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04 • Analysis



The number of women entering the profession has grown steadily in recent years. SoundBite editor Sameera Teli investigates


MUST say it is a nice change to have a young lady as my dentist.”

These were the words of a recent elderly patient of mine. He had been attending the practice, which I had just joined, since he was a young man. As I mused over his comment, I thought back to the

changes the practice had undergone over the years and discovered that there had indeed only ever been male dentists here. Yet within the last two years, the practice now has a female dentist majority. This gender shift is reflected more widely across the profession and is changing the face of the dental workforce, raising many questions along the way.

Men only Things have come a long way since the late 19th century when only men were allowed to qualify as dentists. The 1897 census in England counted 116 women dentists, but none held a Licence in Dental Surgery (LDS). Just two years previous in 1895 Lilian Murray (later Lindsay) attained her LDS in Edinburgh, becoming Britain’s first qualified female dentist. But her career path was not easy. She had first applied to the National

Dental Hospital in London but was refused entry to the building to attend her interview for fear of distracting the male students. Needless to say her admission to study there was also declined. Fortunately Lilian was welcomed north of the border and she went on

to graduate with honours from the Royal College of Surgeons of Edinburgh. It wasn’t until 17 years later that women were finally allowed to sit dental examinations in England. Even though women dentists gradually became a more accepted

presence, research shows that as late as the 1960s they were still being encouraged to enter certain branches of dentistry. Fields such as maternity, child welfare and school health services were considered more suited to women.

Women on the rise Since then, things have changed significantly. A study of the career development of male and female dentists published in the British Dental Journal in 2000 showed that in 1975 up to a quarter of new dentists were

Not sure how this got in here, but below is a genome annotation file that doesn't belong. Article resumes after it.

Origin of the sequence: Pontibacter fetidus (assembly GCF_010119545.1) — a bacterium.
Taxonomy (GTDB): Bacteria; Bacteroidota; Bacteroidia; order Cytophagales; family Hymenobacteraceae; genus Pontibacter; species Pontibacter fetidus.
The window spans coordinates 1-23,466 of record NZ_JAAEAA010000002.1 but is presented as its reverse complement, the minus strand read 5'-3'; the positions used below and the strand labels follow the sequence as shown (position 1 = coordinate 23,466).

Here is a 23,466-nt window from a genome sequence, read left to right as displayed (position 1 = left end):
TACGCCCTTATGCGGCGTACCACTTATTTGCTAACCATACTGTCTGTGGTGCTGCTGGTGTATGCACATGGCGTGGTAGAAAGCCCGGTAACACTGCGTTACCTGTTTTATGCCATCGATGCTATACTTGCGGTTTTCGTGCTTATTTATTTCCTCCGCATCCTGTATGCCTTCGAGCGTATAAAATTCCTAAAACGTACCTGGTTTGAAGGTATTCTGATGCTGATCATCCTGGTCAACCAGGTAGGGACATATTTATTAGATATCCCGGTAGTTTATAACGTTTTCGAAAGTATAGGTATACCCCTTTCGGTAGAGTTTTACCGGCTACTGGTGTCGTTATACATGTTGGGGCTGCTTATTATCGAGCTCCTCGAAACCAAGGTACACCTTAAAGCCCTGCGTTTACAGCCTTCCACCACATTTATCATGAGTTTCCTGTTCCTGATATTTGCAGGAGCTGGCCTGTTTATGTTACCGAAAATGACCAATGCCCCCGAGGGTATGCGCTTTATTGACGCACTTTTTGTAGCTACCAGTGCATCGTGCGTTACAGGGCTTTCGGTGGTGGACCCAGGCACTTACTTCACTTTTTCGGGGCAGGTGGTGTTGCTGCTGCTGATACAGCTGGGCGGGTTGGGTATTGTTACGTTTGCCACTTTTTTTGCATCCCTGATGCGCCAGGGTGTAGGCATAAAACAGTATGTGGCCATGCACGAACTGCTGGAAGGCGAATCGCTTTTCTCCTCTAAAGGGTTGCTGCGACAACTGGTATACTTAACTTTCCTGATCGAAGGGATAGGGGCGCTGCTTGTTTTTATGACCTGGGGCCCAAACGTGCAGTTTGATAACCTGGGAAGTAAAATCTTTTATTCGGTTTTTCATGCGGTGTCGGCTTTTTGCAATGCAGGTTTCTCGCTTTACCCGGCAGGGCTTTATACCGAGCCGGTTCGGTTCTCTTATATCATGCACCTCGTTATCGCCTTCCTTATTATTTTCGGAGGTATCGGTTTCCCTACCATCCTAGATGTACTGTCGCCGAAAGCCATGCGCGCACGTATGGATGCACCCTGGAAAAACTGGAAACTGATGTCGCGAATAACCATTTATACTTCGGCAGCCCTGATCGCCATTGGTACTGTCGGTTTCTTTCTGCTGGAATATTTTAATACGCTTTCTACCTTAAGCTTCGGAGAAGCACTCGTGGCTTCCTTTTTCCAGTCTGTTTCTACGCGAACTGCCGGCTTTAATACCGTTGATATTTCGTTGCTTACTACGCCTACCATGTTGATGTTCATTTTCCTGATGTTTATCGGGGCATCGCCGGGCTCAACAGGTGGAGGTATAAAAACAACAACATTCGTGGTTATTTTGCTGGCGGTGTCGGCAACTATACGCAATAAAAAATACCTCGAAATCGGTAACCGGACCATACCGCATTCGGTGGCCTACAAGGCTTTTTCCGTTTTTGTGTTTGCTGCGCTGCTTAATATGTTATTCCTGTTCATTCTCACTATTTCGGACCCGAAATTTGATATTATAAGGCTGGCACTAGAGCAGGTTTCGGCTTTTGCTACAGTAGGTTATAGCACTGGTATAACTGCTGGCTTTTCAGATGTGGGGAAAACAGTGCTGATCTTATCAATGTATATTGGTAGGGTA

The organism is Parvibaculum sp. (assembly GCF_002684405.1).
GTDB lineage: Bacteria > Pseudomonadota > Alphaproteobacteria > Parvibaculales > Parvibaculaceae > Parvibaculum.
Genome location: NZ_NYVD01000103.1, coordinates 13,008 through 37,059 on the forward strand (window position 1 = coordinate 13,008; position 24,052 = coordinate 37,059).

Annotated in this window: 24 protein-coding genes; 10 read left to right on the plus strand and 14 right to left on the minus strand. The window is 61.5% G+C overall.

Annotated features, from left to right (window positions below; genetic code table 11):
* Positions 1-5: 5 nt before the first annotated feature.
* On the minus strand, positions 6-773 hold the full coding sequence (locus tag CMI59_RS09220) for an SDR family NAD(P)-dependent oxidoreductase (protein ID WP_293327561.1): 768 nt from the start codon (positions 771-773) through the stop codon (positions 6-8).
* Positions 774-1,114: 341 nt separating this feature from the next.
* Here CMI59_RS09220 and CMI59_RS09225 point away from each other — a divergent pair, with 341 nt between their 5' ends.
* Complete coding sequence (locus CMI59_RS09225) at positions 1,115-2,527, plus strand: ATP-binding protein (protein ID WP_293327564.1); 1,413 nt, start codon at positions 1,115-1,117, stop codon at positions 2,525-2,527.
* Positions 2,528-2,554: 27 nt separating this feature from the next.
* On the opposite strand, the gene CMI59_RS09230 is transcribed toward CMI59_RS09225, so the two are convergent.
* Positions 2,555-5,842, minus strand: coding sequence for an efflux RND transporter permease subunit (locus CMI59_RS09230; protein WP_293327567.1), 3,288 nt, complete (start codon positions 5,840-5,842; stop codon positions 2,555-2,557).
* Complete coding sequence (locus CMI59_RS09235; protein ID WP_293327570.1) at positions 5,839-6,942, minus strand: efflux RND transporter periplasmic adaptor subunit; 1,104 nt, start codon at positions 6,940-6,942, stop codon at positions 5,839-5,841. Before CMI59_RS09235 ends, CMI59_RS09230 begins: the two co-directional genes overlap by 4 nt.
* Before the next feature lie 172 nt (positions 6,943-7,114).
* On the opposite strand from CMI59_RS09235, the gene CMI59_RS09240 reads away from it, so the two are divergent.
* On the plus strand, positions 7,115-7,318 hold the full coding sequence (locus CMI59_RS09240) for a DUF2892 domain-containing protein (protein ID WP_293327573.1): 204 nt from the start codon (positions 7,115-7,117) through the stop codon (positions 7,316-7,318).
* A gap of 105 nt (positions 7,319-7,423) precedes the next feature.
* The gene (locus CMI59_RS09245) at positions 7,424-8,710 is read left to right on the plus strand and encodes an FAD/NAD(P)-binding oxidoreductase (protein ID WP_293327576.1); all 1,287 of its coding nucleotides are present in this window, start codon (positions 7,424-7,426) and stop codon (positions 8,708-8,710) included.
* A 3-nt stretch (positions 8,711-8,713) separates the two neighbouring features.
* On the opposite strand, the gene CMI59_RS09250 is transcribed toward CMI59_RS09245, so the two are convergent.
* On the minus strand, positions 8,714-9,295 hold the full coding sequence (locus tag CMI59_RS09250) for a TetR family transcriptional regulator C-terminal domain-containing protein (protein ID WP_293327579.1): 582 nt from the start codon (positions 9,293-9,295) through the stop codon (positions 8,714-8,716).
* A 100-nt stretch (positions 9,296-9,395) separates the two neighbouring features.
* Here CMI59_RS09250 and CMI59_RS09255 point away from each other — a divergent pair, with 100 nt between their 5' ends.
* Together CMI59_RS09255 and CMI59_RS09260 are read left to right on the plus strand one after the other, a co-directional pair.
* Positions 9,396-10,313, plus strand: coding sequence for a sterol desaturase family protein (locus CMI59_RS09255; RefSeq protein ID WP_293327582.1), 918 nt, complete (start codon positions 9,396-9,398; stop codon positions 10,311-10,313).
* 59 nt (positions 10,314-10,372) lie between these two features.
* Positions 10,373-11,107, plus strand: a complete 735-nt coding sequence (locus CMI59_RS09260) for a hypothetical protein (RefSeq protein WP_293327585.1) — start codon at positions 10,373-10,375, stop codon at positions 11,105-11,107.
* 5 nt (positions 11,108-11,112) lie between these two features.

female. Today more than half of UK dental students are female and by 2020 it is estimated that over half the dental workforce will be female. This is also true outside the UK, with an upward trend in female dentists worldwide. As a young female dentist, I wonder how this gradual feminisation of

dentistry will impact our futures, and the significant consequences it will have for the wider workforce. The NHS Dental Statistics for England 2012/13 report revealed

significant gender differences in relation to the age of dental professionals, hinting at how the profession is likely to change in the years ahead. The under-35 age group is largely female (56.1 per cent) while the majority (76.4 per cent) of dentists aged over 55 are male. In the past, dentistry’s big decision-makers have overwhelmingly been older men but it is notable that the General Dental Council has appointed its first female chief executive, Evlynne Gilvarry. Of all the 128 British Dental Association presidents since 1880, only five have been women, the first being Lilian Lindsay in 1946.

Planning for change GDC figures of the current specialist lists show that although female dentists represent the majority in dental public health, paediatric dentistry and special care dentistry, men continue to dominate all other specialist fields. What will happen once this predominantly older male cohort of dentists retires? The increasing number of female dentists makes it imperative that

women be recognised as vital for the future workforce. But will training pathways need to be restructured to accommodate the different needs of female dentists? Should they be? In a recent Q&A with MDDUS Summons magazine, the BDA’s Judith Husband said: “Research has consistently demonstrated women dentists tend to see fewer patients, spend more time with patients, are less likely to own practices and will take career breaks. Society and legislation have moved to support both partners in relationships with caring responsibilities with paternity leave. “The generally accepted trend is that the profession will be less

productive in terms of volume of clinical work and this has a significant impact for workforce planning.”

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